Charles “Chicken” Hudson and his wife, Jeanette, purchased the grocery department of Peoples Wholesale Company. The business would operate as Hudson’s Bestway.
Steve Moore was pictured on the front page with his dog, Little Joe Keennedy, that won the Derby Class at the Alcorn County Fox Hunt. (The spelling is correct – Keennedy)
• 50 years ago, July 11, 1963 – Editor Edward B. Shearer reported in his “Shearings” column that the North Mississippi Herald had a new subscriber, the civil rights division of the U.S. Justice Department. The Herald had the honor of being one of only two newspapers in Mississippi on their reading list. Shearer speculated in might have to do with his support of J. P. Coleman for governor, but the other paper supported Sullivan. So, he wasn’t sure. It might have had something to do with the “Occupied Mississippi” ad run by Blu-Bucks during the recent unpleasantness at Ole Miss.
Whatever the reason, the feds could read about Mr. and Mrs. Paul Parker having The Garden Club of Water Valley Yard of the Month for July.
And, the announcement by city electrician Andrew Berry that the current was to be turned off Sunday morning from 1 a.m. until 4:30 a.m. so TVA could do some maintenance work.
They could also note that attending Girl Scout Camp on Grenada Lake were Jane Henry, Jennifer Cofer, Ruth Throop and Margie Dell Mayo.
• 60 years ago, July 16, 1953 – The Grand Theatre was destroyed by an early morning fire of undetermined origin. The theatre was owned by Leon Roundtree of Holly Springs and managed by J. D. Hall Jr. The blaze, which was reported just past midnight, threatened the entire block of buildings. Local officials called for help and Oxford responded. The Pastry Shop just south of the theatre was damaged by falling debris. The theatre had just installed the past week a new Magna screen. Plans to rebuild were indefinite, but Roundtree told the Herald that he planned to reopen and use the old Valley Theatre located between Wagner and Panola Street.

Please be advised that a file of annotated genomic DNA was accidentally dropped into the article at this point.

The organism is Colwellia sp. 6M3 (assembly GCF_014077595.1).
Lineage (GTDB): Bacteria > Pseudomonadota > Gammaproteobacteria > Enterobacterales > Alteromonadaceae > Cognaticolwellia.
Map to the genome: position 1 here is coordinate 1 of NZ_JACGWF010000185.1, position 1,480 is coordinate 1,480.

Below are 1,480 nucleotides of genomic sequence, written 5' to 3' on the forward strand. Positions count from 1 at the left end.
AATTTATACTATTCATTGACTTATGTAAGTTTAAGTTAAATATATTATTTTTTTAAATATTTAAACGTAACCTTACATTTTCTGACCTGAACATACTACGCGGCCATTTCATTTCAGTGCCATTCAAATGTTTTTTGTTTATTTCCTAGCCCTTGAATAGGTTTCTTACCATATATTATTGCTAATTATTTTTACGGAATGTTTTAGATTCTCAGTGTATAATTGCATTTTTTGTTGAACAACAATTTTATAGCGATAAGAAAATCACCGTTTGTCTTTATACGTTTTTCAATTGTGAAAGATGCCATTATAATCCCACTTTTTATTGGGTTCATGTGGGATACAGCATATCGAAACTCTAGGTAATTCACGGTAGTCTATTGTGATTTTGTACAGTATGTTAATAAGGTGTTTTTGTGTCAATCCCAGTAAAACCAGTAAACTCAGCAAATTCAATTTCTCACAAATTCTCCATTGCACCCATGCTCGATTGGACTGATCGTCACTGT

Herman White introduced a new irrigation process to Yalobusha County, a centrifugal uplift pump pulled from the power take-off of a tractor. The pump picked up water from a nearby creek and pumped it into a ditch at a right angle to the field rows. It was the first system of its type in Mississippi, according to White.
The Jaycees reported that plans for the first Tri-Lake Fair were making good progress. The event was scheduled for Sept. 1-5.
Ed Shearer III wrote in his “Brain Storms” column that if he was in the burglary business, he would leave town. “Sho would hate to tangle with ole Jim Allen,” he wrote. “He’s almost bigger than I am.” The very young and very tall Jim Allen was working as a night marshal with J. E. McGonagill.
• 70 years ago, July 8, 1943 – New city officers began their duties including Mayor O. T. Hamner and aldermen Taylor Howard, Tom H. Myers, W. W. (Bill) Robinson, Lawrence J. Berry and Claude H. Woods. City employees named included Forest Barber, marshal; Lawrence Cox, city clerk and police judge; Andrew Berry, electric line foreman; Miss Bertha Roark, bookkeeper; E. L. House, street foreman; B. H. Clark, fire truck driver; Julian Boxx, night fire truck driver; R. E. (Bob) Ward, cemetery sexton; S. L. Gray, park keeper; C. F. Carter, city plumber; J. E. McGonagill and James S. Allen, night marshals; R. B. Tarzi, fire chief; K. R. Cofer, city attorney; and Mrs. Lawrence Cox, extra office help.
Ruby Mays was still burning up the tennis circuit winning the Mississippi Open junior tennis crown at Jackson.
The Grand Theatre installed a new 17 by 25 foot screen to replace their old 10 by 14 screen. It is the first of its kind in Mississippi and rivals the new screen in the Malco at Memphis.
Two Water Valley girls were honored at Girls State at Belhaven College in Jackson. Elsie White was elected Senator and Mary Ona Wilhoit was appointed Representative. The girls were chosen out of the junior class at WVHS for their outstanding leadership qualities, character and scholastic standing.
Young columnist Ed Shearer III noted that Water Valley was sort of famous in other parts of the country. People around the US remembered us at the “Watermelon Capitol of the World” for our melons and the carnival of past years. “And we could do it again,” he added.